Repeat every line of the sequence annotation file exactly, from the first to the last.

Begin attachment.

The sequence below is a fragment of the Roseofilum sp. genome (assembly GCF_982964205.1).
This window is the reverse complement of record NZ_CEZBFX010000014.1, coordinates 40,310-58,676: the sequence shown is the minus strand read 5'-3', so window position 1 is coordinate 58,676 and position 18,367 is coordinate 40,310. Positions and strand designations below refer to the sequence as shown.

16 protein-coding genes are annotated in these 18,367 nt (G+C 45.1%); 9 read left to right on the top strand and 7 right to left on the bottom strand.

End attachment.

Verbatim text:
The sequence below is a fragment of the Roseofilum sp. genome (assembly GCF_982964205.1).
This window is the reverse complement of record NZ_CEZBFX010000014.1, coordinates 40,310-58,676: the sequence shown is the minus strand read 5'-3', so window position 1 is coordinate 58,676 and position 18,367 is coordinate 40,310. Positions and strand designations below refer to the sequence as shown.

16 protein-coding genes are annotated in these 18,367 nt (G+C 45.1%); 9 read left to right on the top strand and 7 right to left on the bottom strand.